Contributor: Crystal Karges, MS, RDN, IBCLC Special Projects Coordinator at Eating Disorder Hope/Addiction Hope
Thanks to the advancements in the field of eating disorders, there is now more information on these devastating mental illnesses that impact countless of individuals. The main types of eating disorders that are commonly known include anorexia nervosa, bulimia nervosa, and binge eating disorder.
What about those types of individuals who struggle with a feeding or eating issue that does not fall within the criteria of one of these eating disorders?
Another category of eating disorders that is not as commonly known includes Other Specified Feeding or Eating Disorders, or OSFED. This category of eating disorders is replaces a former categorization of eating disorders known as Eating Disorders Not Otherwise Specified (EDNOS) in the DSM-5 (Diagnostic and Statistical Manual of Mental Disorders-5 Edition).
Eating disorders that fall within this category do impair an individual physically, emotionally, and psychologically but may not meet the criteria for another type of eating of feeding disorder.
Some of the examples of OSFED include the following types of feeding and eating disorders:
- Bulimia Nervosa (with typical behaviors, such as binging and purging, that are less frequent
- Atypical Anorexia Nervosa (behaviors of anorexia nervosa where weight is not below normal)
- Binge eating disorder (Typical behaviors observed with binge eating with less frequent occurrences)
- Night eating syndrome (eating a majority of calories or excessive consumption of calories at nighttime)
- Purging disorder (repeated purging behaviors without binge eating component)
- Avoidant/restrictive Food Intake Disorder
Many factors can contribute to the development of an eating disorder like OSFED, including both environmental and biological issues. Transitional periods, like going to college, can be a trigger time for individuals who are susceptible to developing eating disorders.
If you are a college student and have found yourself struggling with abnormal eating behaviors, it is important to take these symptoms seriously. Many individuals might assume that they are not “sick enough” to have an eating disorder, like anorexia, bulimia, or binge eating disorder.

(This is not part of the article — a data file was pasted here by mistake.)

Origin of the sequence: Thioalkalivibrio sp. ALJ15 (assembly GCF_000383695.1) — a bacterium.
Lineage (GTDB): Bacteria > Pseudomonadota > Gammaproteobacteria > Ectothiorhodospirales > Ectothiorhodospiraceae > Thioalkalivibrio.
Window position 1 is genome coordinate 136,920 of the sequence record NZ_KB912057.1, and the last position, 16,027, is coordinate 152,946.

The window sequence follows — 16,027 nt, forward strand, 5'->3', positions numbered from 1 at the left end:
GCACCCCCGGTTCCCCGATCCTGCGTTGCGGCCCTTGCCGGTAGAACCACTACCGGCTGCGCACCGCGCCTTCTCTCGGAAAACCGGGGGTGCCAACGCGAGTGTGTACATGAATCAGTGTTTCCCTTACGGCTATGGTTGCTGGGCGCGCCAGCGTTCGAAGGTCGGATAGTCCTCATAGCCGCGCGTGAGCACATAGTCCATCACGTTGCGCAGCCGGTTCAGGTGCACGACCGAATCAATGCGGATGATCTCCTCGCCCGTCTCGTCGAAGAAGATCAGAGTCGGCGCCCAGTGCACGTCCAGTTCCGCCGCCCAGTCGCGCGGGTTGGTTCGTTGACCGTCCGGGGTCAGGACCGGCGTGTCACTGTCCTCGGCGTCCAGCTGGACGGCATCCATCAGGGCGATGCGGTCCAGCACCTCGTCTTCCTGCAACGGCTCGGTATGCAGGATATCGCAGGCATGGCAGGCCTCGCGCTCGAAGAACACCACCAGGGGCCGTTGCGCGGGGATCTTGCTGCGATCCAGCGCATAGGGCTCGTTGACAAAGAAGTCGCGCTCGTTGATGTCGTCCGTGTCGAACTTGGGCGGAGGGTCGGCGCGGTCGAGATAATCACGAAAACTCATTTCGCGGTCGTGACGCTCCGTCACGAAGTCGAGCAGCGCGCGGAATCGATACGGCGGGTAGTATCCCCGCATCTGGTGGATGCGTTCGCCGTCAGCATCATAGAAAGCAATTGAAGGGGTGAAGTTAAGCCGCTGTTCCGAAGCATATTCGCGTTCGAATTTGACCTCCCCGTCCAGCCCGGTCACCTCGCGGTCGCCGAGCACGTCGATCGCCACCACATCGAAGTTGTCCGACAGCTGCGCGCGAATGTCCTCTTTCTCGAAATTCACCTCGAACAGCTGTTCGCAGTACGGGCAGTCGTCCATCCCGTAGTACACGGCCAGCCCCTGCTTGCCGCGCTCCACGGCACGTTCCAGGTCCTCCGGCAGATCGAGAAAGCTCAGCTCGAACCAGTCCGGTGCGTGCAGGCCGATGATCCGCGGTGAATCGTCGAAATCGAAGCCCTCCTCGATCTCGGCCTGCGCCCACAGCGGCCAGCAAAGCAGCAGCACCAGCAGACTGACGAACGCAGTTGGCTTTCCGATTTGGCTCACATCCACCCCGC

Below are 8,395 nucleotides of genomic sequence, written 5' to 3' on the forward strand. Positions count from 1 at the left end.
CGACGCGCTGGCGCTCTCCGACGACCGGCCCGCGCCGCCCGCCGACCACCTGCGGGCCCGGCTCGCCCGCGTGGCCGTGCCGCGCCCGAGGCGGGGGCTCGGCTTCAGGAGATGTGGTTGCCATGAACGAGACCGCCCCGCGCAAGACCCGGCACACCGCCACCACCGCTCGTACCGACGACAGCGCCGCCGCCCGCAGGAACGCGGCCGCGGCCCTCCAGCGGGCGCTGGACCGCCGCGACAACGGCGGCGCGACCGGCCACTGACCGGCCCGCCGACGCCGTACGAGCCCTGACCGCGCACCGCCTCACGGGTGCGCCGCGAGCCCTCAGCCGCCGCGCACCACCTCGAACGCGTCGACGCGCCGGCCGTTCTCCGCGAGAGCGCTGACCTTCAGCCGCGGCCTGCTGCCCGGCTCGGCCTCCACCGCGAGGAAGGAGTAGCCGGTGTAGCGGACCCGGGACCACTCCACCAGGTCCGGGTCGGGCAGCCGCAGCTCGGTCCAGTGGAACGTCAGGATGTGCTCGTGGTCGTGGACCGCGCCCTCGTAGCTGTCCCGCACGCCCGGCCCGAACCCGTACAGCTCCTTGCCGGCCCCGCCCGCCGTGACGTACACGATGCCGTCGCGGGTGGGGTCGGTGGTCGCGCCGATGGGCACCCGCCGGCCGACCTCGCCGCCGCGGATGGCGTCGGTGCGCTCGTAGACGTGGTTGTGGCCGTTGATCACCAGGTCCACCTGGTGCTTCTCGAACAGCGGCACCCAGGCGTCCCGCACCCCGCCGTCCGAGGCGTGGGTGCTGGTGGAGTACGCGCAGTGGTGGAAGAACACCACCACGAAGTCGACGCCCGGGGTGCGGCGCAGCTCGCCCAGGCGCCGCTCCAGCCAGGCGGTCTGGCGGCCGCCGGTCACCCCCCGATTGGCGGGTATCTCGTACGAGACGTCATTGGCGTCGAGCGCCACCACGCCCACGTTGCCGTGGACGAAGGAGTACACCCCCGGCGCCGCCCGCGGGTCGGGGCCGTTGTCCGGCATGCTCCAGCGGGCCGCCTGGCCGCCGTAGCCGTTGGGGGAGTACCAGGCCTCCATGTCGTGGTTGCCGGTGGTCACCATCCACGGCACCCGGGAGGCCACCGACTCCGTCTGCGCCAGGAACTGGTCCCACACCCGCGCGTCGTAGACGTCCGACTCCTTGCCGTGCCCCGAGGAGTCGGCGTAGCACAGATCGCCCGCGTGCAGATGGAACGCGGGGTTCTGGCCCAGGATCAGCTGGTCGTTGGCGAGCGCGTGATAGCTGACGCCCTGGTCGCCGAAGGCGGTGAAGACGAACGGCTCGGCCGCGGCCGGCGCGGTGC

However, if disruptions in your eating habits have negatively affected your mental, physical, and emotional well-being in any way, it is important to seek out immediate help.
Consider reaching out to the wellness center on campus to get connected with a therapist or counselor or to find out more resources for eating disorder treatment. Early identification and intervention can help you better manage whatever eating disorder you may be face.
Community Discussion – Share your thoughts here!
What do you think can be done to raise more awareness about OSFED?
Crystal is a Masters-level Registered Dietitian Nutritionist (RDN) with a specialty focus in eating disorders, maternal/child health and wellness, and intuitive eating. Combining clinical experience with a love of social media and writing, Crystal serves as the Special Projects Coordinator for Eating Disorder Hope/Addiction Hope, where her passion to help others find recovery and healing is integrated into each part of her work. As a Certified Intuitive Eating Counselor, Crystal has dedicated her career to helping others establish a healthy relationship with food and body through her work with EDH/AH and nutrition private practice.
The opinions and views of our guest contributors are shared to provide a broad perspective of eating disorders. These are not necessarily the views of Eating Disorder Hope, but an effort to offer discussion of various issues by different concerned individuals.
We at Eating Disorder Hope understand that eating disorders result from a combination of environmental and genetic factors. If you or a loved one are suffering from an eating disorder, please know that there is hope for you, and seek immediate professional help.
Last Updated & Reviewed By: Jacquelyn Ekern, MS, LPC on November 2, 2015
Published on EatingDisorderHope.com